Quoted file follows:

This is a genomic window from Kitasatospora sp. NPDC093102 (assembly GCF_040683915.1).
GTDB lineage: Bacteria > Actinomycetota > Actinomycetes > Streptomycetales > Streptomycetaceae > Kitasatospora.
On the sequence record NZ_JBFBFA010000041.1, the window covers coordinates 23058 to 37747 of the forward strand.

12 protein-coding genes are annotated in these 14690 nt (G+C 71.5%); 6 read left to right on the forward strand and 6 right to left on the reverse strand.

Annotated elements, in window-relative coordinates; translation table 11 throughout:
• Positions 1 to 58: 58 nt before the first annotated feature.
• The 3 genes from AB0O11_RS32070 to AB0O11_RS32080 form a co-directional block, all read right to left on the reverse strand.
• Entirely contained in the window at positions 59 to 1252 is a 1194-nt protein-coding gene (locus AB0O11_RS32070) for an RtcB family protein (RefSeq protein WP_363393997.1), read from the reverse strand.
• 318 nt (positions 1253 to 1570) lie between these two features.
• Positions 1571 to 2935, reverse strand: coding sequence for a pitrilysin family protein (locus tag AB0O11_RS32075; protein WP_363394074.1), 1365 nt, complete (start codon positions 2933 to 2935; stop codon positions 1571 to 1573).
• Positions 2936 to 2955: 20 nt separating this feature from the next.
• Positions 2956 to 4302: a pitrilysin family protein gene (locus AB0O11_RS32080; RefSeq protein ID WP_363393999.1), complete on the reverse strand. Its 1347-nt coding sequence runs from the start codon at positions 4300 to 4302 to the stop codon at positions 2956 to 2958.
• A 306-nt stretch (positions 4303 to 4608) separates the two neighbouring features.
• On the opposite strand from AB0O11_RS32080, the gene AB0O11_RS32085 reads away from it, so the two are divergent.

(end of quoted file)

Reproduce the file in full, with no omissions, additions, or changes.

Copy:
This is a genomic window from Kitasatospora sp. NPDC093102 (assembly GCF_040683915.1).
GTDB lineage: Bacteria > Actinomycetota > Actinomycetes > Streptomycetales > Streptomycetaceae > Kitasatospora.
On the sequence record NZ_JBFBFA010000041.1, the window covers coordinates 23058 to 37747 of the forward strand.

12 protein-coding genes are annotated in these 14690 nt (G+C 71.5%); 6 read left to right on the forward strand and 6 right to left on the reverse strand.

Annotated elements, in window-relative coordinates; translation table 11 throughout:
• Positions 1 to 58: 58 nt before the first annotated feature.
• The 3 genes from AB0O11_RS32070 to AB0O11_RS32080 form a co-directional block, all read right to left on the reverse strand.
• Entirely contained in the window at positions 59 to 1252 is a 1194-nt protein-coding gene (locus AB0O11_RS32070) for an RtcB family protein (RefSeq protein WP_363393997.1), read from the reverse strand.
• 318 nt (positions 1253 to 1570) lie between these two features.
• Positions 1571 to 2935, reverse strand: coding sequence for a pitrilysin family protein (locus tag AB0O11_RS32075; protein WP_363394074.1), 1365 nt, complete (start codon positions 2933 to 2935; stop codon positions 1571 to 1573).
• Positions 2936 to 2955: 20 nt separating this feature from the next.
• Positions 2956 to 4302: a pitrilysin family protein gene (locus AB0O11_RS32080; RefSeq protein ID WP_363393999.1), complete on the reverse strand. Its 1347-nt coding sequence runs from the start codon at positions 4300 to 4302 to the stop codon at positions 2956 to 2958.
• A 306-nt stretch (positions 4303 to 4608) separates the two neighbouring features.
• On the opposite strand from AB0O11_RS32080, the gene AB0O11_RS32085 reads away from it, so the two are divergent.